The scientist counted how many people left the garbage on Mars

The scientist counted how many people left the garbage on Mars

The debris on Mars comes from three main sources: abandoned equipment, an inactive spacecraft and a crashed spaceship, and now Chagri Kilić, a postdoctoral robotics scientist from the University of West Virginia, has counted how much space debris people have left behind during the study of the Red Planet.

There are now nine inactive spacecraft on Mars: Mars 3, Mars 6, Viking 1, Viking 2, Phoenix, Sojourner and Spirit, the previously lost Beagle 2 landing module, and the recently lost Opportunity spaceship, mostly untouched objects, and they can be considered historical relics rather than debris.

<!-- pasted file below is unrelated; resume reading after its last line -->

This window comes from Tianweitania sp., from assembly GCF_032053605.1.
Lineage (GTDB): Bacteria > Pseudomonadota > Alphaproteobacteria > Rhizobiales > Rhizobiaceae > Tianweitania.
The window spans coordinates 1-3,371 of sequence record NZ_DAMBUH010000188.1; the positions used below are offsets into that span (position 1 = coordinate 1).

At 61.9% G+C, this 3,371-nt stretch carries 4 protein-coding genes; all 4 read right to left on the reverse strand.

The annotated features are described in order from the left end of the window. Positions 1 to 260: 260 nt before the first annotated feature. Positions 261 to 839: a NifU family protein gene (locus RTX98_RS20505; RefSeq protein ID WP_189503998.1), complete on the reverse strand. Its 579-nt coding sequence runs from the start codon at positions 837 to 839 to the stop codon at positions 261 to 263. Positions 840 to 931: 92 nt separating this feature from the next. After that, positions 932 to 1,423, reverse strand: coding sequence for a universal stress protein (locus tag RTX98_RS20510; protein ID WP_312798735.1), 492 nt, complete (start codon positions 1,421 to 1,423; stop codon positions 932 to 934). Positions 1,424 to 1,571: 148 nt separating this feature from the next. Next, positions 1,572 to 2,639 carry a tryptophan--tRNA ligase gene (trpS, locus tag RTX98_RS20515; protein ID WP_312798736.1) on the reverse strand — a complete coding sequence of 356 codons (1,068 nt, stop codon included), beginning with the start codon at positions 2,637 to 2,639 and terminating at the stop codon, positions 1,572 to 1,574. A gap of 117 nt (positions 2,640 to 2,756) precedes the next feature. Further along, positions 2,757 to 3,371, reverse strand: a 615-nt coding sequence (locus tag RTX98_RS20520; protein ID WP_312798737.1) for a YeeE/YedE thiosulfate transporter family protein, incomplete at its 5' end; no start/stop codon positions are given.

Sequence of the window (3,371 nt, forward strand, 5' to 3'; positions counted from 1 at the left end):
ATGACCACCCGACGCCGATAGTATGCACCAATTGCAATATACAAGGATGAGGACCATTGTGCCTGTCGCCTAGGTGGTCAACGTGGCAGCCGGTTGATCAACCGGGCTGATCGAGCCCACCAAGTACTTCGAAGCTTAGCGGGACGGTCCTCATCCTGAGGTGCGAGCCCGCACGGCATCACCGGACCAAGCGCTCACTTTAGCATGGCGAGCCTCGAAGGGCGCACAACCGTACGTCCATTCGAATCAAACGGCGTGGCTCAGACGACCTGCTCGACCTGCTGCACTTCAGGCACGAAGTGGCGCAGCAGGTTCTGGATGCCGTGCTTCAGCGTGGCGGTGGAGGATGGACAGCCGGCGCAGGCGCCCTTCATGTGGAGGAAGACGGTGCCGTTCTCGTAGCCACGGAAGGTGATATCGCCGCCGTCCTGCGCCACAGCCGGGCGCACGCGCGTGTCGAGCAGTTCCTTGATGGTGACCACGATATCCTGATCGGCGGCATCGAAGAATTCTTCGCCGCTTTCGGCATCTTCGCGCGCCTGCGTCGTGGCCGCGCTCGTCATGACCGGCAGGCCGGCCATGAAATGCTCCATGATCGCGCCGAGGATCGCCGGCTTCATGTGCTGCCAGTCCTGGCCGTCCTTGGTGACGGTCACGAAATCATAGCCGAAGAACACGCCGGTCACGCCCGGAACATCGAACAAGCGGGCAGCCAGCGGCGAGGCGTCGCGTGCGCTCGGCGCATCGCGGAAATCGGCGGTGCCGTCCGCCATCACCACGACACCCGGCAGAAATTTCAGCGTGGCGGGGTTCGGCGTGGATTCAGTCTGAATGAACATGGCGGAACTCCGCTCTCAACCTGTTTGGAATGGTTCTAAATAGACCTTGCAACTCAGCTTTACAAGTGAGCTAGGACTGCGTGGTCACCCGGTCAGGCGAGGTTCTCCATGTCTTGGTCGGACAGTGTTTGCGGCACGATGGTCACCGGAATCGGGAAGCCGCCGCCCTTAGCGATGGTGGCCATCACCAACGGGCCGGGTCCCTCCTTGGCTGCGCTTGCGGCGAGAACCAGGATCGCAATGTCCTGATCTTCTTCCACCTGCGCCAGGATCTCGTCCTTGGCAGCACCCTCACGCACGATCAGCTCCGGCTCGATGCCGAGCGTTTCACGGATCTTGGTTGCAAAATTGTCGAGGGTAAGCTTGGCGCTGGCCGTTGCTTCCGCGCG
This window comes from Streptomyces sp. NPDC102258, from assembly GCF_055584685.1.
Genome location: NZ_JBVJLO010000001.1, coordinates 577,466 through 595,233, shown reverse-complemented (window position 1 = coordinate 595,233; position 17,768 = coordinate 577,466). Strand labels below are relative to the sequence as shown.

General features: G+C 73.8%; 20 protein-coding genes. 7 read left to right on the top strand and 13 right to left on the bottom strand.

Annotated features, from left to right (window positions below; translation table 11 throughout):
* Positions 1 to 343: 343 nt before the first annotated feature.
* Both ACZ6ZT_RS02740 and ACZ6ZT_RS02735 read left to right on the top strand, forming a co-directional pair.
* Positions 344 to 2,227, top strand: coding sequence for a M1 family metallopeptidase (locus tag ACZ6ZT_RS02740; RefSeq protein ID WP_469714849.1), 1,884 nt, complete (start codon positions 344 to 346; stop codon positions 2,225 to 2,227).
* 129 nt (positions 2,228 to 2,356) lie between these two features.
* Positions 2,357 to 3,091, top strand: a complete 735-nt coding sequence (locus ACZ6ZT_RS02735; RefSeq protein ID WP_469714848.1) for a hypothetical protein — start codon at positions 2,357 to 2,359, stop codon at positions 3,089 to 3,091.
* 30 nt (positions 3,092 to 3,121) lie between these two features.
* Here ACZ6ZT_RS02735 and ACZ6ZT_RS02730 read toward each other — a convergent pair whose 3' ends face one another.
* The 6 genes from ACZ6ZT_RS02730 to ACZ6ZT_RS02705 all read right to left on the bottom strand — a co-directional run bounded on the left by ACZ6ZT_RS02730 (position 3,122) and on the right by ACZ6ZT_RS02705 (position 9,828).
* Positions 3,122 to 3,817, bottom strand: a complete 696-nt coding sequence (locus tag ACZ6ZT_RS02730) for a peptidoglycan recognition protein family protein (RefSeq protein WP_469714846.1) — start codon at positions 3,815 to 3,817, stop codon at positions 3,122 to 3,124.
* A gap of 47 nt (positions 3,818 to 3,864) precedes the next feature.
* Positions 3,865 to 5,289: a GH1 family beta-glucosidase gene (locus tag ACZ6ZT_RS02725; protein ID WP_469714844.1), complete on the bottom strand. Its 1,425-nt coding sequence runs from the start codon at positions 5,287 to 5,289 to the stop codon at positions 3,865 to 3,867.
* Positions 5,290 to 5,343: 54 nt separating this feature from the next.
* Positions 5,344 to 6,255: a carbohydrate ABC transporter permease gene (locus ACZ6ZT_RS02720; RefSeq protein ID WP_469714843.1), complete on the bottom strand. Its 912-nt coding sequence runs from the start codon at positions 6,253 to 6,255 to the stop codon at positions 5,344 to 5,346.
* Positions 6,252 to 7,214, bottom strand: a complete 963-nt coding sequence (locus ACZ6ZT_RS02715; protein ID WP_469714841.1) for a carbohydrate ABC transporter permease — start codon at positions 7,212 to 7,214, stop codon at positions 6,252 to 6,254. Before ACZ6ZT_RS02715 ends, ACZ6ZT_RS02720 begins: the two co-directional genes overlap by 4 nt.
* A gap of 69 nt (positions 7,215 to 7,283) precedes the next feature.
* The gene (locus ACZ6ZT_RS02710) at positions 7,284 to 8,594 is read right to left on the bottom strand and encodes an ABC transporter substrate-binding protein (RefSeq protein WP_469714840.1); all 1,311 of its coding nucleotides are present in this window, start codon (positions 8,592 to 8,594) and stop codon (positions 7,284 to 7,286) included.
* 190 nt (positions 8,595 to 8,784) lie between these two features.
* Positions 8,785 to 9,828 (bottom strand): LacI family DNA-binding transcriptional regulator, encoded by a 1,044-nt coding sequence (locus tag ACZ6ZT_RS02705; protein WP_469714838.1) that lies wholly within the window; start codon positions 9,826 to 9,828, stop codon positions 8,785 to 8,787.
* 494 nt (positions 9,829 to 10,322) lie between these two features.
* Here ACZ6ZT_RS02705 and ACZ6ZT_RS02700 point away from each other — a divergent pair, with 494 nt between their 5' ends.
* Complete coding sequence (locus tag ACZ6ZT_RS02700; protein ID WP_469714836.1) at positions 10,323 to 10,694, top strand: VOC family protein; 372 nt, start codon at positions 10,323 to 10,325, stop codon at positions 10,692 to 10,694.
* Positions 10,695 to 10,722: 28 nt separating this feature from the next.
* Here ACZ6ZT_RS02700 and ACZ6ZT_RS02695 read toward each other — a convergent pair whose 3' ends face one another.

In July 2021, for example, Perseverance dropped a drilling dock onto the surface, allowing it to replace a new, untouched piece so that it could continue to collect samples.

Also, at least two spacecraft have crashed in recent decades and four others have lost contact before or immediately after landing.

Over the years, researchers have found many small-scale wind-blown debris, such as recently found netted material and a large shiny heat blanket stuck in rocks.

If you add up the mass of all the spacecraft ever sent to Mars, it's about 9,979 kg, and if you subtract the weight of the current ship on the surface -- 2,860 kg -- it leaves 7,119 kg of debris on Mars.

The scientists are very concerned about the debris on Mars, it's dangerous for current and future missions, and the Perseverance teams are documenting all the debris they found and checking whether any of them can contaminate samples that collect rovers or prevent them from moving, and so both Curocity in 2012 and Opportunity in 2005 encountered debris from their landing machines.

In addition, spaceships and parts of them are the first landmarks in human exploration of planets.

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